PCLinuxOS is another treat, especially their control center which is miles ahead of the regular gnome control center (Clem can find some great inspiration here), not as polished as Pardus or Mint though, the branding still has some way to go with different logos and fonts throughout the distro.

Zenwalk is another old friend i used for a while a couple of years ago, fast and reliable. Bad package manager, very counter intuitive but that aside very nice.

Crunchbang of course, i'm just waiting for someone to give me their old laptop, saying it is old, slow and useless :wink:

But this computer will run LMDE until it dies i think, i was looking for a rolling release distro to "settle down with" , i thought of PCLinuxOS for a long time but then i heard about LMDE and Debian will be around for a while, with PCLinuxOS it is all up to Texstar, if he gets fed up with doing the GREAT work he is doing it's over.

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Re: Distros of interest and why.

Post by willie42 »

I like Crunchbang. Fedora is most likely my next choice.
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Re: Distros of interest and why.

Post by exploder »

I have been very interested in the PCLinuxOS mini editions lately. I was at the point of loading Windows 7 on one of my machines just to have something that would stay running because the nvidea drivers keep breaking on me in just about every new Linux distribution. PCLinuxOS has never failed me as far as graphics drivers are concerned. I loaded the KDE mini in Virtualbox, updated it and slowly added all of the applications and codecs I wanted. I used the "mylivecd" application to build the iso and tested out my shiny new system from the Live CD. Everything worked great so I went ahead and installed PCLinuxOS to my hard drive.

I had never realized the value of mini editions until I gave it a shot. My system is made up of exactly the applications I use everyday and my system is always current as far as application updates are concerned. I like the speed PCLinuxOS has and the task scripts provided in Synaptic made quick work of installing quite a few things. It's nice to know that installing an update is not going to trash my system and thanks to the "mylivecd" tool I always have a good backup and I can even give friends and family the same experience.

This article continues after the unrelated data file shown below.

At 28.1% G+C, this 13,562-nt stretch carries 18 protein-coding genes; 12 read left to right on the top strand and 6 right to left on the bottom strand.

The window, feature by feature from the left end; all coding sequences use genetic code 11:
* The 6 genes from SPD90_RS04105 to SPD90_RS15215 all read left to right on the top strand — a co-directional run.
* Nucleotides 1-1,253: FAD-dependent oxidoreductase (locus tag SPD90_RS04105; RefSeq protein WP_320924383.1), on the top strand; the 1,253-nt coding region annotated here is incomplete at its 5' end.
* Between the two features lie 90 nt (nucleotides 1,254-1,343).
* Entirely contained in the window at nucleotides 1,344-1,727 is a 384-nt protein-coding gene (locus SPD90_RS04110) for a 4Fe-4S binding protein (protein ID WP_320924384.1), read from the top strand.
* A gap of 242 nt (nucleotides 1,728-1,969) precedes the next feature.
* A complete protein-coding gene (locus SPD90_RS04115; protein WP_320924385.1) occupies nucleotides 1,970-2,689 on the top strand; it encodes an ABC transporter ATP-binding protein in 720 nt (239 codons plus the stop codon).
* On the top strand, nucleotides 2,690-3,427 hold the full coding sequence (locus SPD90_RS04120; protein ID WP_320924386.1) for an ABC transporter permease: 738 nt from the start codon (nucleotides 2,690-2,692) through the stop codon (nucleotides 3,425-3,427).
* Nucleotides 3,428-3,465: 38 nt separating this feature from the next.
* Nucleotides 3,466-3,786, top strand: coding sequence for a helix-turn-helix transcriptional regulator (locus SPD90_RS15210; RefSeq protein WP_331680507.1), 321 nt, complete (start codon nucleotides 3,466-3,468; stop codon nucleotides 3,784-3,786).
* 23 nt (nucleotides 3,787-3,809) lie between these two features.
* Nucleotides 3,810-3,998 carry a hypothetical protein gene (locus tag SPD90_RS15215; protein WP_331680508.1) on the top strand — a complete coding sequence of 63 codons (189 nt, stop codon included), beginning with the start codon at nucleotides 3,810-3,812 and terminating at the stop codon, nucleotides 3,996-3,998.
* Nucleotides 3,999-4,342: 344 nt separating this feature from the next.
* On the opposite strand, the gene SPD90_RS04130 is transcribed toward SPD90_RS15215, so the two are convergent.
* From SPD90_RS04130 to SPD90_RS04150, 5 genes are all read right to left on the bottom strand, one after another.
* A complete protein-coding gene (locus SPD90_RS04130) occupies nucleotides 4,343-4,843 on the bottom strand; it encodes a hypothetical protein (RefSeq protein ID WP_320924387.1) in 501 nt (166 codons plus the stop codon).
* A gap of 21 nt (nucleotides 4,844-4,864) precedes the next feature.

Something else I really liked was the selection of kernels PCLinuxOS offers. The bfs kernels seem to give a nice performance boost. If you are ever interested in rolling your own system, I highly recommend giving the PCLinuxOS mini editions a try, it's pretty easy and you will enjoy your finished product.

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Re: Distros of interest and why.

Post by ThistleWeb »

I've switched to Crunchbang Startler on the netbook with Openbox. I've had a few issues trying to turn it into a rolling "testing" install, so I'm back to the regular squeeze repos. My plan was that I'd always have a constant install but in all likelihood I'll get bored of it in a few months and switch anyway so rolling may be a waste of a good idea :lol: I've found the netbook can run Gnome etc just fine, but Openbox is lighter and snappier.

TinyCore is awesome in that it's a distro you could send as an email attachment, I think their current iso is like 13mb. It's a fully functional GUI environment too, mini-X (I think) instead of the regular X. I've played about with it as a live USB install a few times. Slitaz for the same reasons, it's a 29mb Openbox environment running entirely in 89mb RAM. As an emergency portable USB Linux that could find itself running on a whole range of hardware old and new, the smaller the RAM the better.

I've also been playing with BackTrack a few times as a live USB install, but haven't put the time or energy into learning the basics yet. BackTrack is a security distro for penetration testing, forensics etc. I'd love to be more knowledgeable about what my own network is exposing without me being aware of it, so that I can adjust my behavior accordingly. I'm thinking it'd be a handy show-off tool to help sell people on Linux too, by showing them how insecure their Windows networks are, with their consent obviously.

I love the idea of Arch, when I get the resources to be able to do VMs it's one I'll be exploring in detail. The idea of a rolling up-to-date lightweight XFCE 4.8 install is very appealing. I have tried Arch a few times and failed the install part each time, so I don't trust my abilities to dual boot it successfully until I've explored it properly in VMs.
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Re: Distros of interest and why.

Post by flygon250 »